The effects of morphologies on the fermentation broth rheological parameters were investigated at three points: the point of the mid-exponential growth phase, lateexponential growth phase, and end of fermentation, as summarized in Fig. 2 . From the figure, the following can be observed: (i) With regard to the clump, K exhibited a 290.4% increase, while n presented 18.8% decrease during the period from the mid-exponential growth phase to lateexponential growth phase. Furthermore, the value of K increased by 29.9%, while that of n maintained constancy during the period from the late-exponential growth phase to the end of fermentation. A similar result was observed for dispersed mycelia. (ii) With regard to the pellet, the value of K increased by 17.2% from the mid-exponential growth phase to late-exponential growth phase and by 22.0% from the late-exponential growth phase to the end of fermentation. (iii) At the end of fermentation, the value of K of the dispersed mycelia was 83.8% and 844.3% higher than that of the clump (0.31 Pa·s n ) and pellet (0.06 Pa·s n ), respectively. The value of n of the pellet was 95.6% and 28.1% higher than that of the dispersed mycelia (0.36 s -1 ) and clump (0.56 s -1 ), respectively.
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Effect of morphologies on consistency index (K) (A) and flow behavior index (n) (B) at different time points. (□) The mid-exponential growth phase; () the late-exponential growth phase; and (■) the end of fermentation. Culture conditions: dispersed mycelia (500 ml Erlenmeyer flask, inoculum level 109 spores/ml); clump (500 ml Erlenmeyer flask, inoculum level 108 spores/ml); pellet (750 ml baffled flask, inoculum level 108 spores/ml). All the media contained 0.05 g/l of K2PO4 and were cultured at 37℃.
The effect of morphologies on IA production is presented in Table 1 . The yield of IA on DCW and yield of glucose on DCW of the clump presented the highest values, which were 318.2% and 98.8% higher than those of the dispersed mycelia, and 45.7% and 10.6% higher than those of the pellet, respectively. Thus, it can be concluded that A. terreus growth in clump contributed to IA fermentation.
Effect of the three morphologies on IA production.
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Culture conditions: dispersed mycelia (500 ml Erlenmeyer flask, inoculum level 109 spores/ml); clump (500 ml Erlenmeyer flask, inoculum level 108 spores/ml); pellet (750 ml baffled flask, inoculum level 108 spores/ml). All the media contained 0.05 g/l of K2PO4 and were cultured at 37℃.
- Effects of Adding KH2PO4and the Fermentation Temperature on Clump Size and IA Production
The effect of adding KH 2 PO 4 on the clump diameter and IA production is presented in Table 2 . When the concentration of adding KH 2 PO 4 was increased from 0 to 0.2 g/l, the clump diameter increase was from 0.53 to 0.75 mm. However, the yield of IA on DCW and yield of glucose on DCW were decreased by 44.7% and 36.2%, respectively. In order to provide a clear description of the effect of clump diameter on IA production and glucose consumption, the time course of IA fermentation at two nutrition conditions (0 and 0.05 g/l of KH 2 PO 4 ) is illustrated in Fig. 3 . It can be observed that the diameter increased during the period of rapid growth and then remained at a relatively constant value from about 24 h to the end of fermentation. Approximately 60% of IA was produced during the stationary phase. Consequently, the average diameter value during the stationary phase was calculated as being representative of a given fermentation. When 0 g/l KH 2 PO 4 was added to the acid production medium, the clump diameter (0.53 mm) was 15.9% smaller than that of the control (0.05 g/l KH 2 PO 4 ). Addition of 0.05 g/l of KH 2 PO 4 increased the DCW but decreased the IA production and glucose consumption, resulting in the highest yield of IA on DCW of 3.27 g/g and yield of glucose on DCW of 6.57 g/g, which were 24.0% and 21.7% lower than those obtained with the addition of 0 g/l of KH 2 PO 4 , respectively.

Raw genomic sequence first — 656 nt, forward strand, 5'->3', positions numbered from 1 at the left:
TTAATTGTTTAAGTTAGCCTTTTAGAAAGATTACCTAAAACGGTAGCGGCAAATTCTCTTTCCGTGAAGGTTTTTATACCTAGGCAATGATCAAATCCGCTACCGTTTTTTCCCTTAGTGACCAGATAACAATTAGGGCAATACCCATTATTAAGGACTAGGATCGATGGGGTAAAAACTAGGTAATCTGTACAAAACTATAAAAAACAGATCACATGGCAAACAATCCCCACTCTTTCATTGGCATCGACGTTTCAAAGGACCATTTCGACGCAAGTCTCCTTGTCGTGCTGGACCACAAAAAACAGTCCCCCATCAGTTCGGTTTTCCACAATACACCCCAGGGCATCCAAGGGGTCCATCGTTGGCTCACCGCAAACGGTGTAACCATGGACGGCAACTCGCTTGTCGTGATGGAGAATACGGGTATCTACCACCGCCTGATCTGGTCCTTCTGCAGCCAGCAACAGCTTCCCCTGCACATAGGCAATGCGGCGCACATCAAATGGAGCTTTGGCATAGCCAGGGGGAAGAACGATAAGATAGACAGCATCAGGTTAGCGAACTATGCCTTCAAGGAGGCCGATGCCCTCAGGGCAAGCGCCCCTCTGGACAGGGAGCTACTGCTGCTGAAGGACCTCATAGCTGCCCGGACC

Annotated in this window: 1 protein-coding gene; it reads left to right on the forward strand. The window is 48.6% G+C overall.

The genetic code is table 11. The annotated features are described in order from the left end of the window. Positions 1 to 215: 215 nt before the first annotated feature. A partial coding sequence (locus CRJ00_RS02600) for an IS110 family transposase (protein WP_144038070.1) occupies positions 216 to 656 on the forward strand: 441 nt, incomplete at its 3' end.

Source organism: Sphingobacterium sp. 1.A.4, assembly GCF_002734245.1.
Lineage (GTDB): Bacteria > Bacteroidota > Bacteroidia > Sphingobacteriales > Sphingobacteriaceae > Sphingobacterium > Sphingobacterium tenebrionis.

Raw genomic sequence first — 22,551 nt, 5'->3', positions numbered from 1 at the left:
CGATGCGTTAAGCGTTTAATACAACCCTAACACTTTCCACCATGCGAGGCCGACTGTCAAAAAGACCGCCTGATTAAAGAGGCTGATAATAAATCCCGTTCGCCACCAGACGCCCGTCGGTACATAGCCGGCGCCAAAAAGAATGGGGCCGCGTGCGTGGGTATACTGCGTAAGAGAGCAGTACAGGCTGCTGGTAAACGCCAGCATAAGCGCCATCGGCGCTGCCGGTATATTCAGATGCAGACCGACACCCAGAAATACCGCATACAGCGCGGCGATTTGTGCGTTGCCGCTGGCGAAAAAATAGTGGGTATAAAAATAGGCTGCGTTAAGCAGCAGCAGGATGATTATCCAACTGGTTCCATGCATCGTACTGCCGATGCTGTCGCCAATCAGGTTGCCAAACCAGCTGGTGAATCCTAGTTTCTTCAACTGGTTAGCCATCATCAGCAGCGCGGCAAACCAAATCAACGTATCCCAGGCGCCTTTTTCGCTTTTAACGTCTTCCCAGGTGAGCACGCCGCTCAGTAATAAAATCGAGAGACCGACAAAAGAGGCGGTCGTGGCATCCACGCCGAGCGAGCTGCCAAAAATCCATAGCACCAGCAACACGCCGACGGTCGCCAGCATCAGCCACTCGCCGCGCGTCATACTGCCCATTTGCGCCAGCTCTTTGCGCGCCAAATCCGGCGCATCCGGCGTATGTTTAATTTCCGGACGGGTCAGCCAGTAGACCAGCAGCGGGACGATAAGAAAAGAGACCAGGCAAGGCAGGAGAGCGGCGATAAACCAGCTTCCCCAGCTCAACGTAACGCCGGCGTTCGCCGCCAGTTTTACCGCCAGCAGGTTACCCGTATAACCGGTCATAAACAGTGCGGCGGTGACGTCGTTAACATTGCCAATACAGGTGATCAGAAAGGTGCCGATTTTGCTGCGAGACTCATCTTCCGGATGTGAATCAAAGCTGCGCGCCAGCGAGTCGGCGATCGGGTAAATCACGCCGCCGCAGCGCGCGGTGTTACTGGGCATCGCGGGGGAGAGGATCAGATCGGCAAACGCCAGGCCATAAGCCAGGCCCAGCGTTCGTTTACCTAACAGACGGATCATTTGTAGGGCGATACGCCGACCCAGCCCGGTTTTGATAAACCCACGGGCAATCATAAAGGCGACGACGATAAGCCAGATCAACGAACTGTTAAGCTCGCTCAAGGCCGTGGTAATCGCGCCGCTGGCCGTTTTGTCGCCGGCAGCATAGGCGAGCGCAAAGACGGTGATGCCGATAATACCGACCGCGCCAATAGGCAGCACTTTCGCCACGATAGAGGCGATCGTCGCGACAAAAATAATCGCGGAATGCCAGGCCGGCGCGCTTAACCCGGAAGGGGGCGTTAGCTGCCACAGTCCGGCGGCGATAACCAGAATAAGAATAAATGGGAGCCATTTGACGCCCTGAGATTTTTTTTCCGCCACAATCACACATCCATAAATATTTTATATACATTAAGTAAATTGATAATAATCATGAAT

The effect of culture temperature on the clump diameter and IA production is presented in Table 3 . When the culture temperature was decreased from 37℃ to 30℃, the clump diameter decreased from 0.53 to 0.28 mm. Similarly, the yield of IA on DCW and yield of glucose on DCW decreased along with the decrease in temperature from 35℃ to 30℃.
Effect of KH2PO4concentration on clump diameter and IA production byA. terreusin 500 ml Erlenmeyer flasks.
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aThe average value of the diameter of the clump at a relatively constant phase (from about 24 h to the end of fermentation). Conditions: 500 ml Erlenmeyer flask, inoculum level 108 spores/ml, 37℃.
By using the above-mentioned experimental data, the correlation among the yield of IA on DCW, yield of glucose on DCW, and clump diameter is summarized in Fig. 4 . It can be noted from the figure that the yield of IA on DCW (R 2 = 0.9809) and yield of glucose on DCW (R 2 = 0.9421) were closely correlated with clump diameter. The optimum clump diameter range for higher yield of IA on DCW and yield of glucose on DCW was 0.40–0.50 mm. The yield of IA on DCW and yield of glucose were 4.42 g/g and 8.38 g/g, which were 35.2% and 27.5% higher than the corresponding value of the control (0.05 g/l KH 2 PO 4 , 37℃), respectively.
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Time course of IA production by A. terreus at different KH2PO4 concentrations. (A) Clump diameter; (B) IA production; (C) glucose consumption; and (D) DCW. Symbol (○) represents the control with 0.05g /l of KH2PO4, whereas (■) represents no KH2PO4. Fermentation conditions: 37℃, 500 ml Erlenmeyer flask, inoculum level 108 spores/ml.
Effect of temperature on clump diameter and IA production byA. terreusin 500 ml Erlenmeyer flasks.
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Conditions: 500 ml Erlenmeyer flask, inoculum level 108 spores/ml, without KH2PO4.
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The relationships between clump diameter and (A) yield of IA on DCW and (B) yield of glucose on DCW, respectively. (A) y = 118.2395x3 - 217.6035x2 + 123.3799x - 17.6514, R2 = 0.9809; (B) y = 158.7866x3 - 219.8184x2 + 163.5855x - 20.3128, R2 = 0.9421. Fermentation conditions: 30-37℃, 500 ml Erlenmeyer flask, inoculum level 108 spores/ml, and with 0-0.2 g/l KH2PO4.